Huge rise in abuse support demand
The number of child sex abuse victims seeking support soared by 214% following the publication of two reports on paedophile priests.
The One in Four charity said demand for its advocacy and psychotherapy services more than doubled in 2009 once the Ryan and Murphy reports backed up the stories that victims of institutional and clerical abuse had been trying to tell for decades.
A total of 1,432 survivors of sexual violence looked for help last year, compared with 672 in 2008.
Maeve Lewis, the charity's executive director, said the publications encouraged people to reach out for help, in the expectation that they would be believed.
"Deciding to make a complaint of sexual abuse requires enormous courage," she said. "Unfortunately, many of our clients are failed by the child protection and criminal justice systems.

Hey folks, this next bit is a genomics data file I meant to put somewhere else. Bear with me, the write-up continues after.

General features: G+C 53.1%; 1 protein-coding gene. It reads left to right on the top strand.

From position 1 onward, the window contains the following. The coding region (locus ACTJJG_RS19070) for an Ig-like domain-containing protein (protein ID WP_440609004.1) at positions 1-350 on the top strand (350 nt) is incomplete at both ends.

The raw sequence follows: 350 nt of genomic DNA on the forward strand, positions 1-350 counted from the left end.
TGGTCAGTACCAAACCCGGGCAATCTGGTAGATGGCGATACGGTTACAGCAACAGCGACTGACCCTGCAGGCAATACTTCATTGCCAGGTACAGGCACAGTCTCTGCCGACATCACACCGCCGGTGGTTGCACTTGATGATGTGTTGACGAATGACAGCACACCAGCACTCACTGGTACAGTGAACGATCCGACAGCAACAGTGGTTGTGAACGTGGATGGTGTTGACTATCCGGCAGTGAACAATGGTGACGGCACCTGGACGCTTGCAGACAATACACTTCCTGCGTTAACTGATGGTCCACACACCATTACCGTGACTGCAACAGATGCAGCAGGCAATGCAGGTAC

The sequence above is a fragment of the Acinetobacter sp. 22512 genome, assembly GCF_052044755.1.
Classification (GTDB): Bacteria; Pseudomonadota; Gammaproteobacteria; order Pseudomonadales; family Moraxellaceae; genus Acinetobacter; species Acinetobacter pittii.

"The HSE (Health Service Executive) response varies enormously, and some child protection concerns are never even investigated. While the Garda work very hard to engage sensitively with victims, the criminal courts remain an arena where victims can be annihilated by archaic, tortuous procedures."
The charity's annual report also showed 371 clients attended the psychotherapy programme for individual, family and group therapy in 2009. The majority - 44% - had been abused within their families, while 27% were abused by priests or religious officials, 23% by neighbours and professionals, and 6% by strangers.
The biggest demand was for advocacy support, with 1,140 clients seeking help in contacting the Garda, reporting child protection concerns to the HSE, engaging with Catholic Church authorities and other practical support. Some 60% of these were abused within the Catholic Church.
The charity also said that 21 men had engaged with the One in Four sex offender treatment programme.
Ms Lewis said good community-based treatment was proven to work, and helped keep children safe. "As recent controversies show, we have a long way to go as a society before we accept the reality that sex offenders, convicted or not, live in every community in Ireland," she said.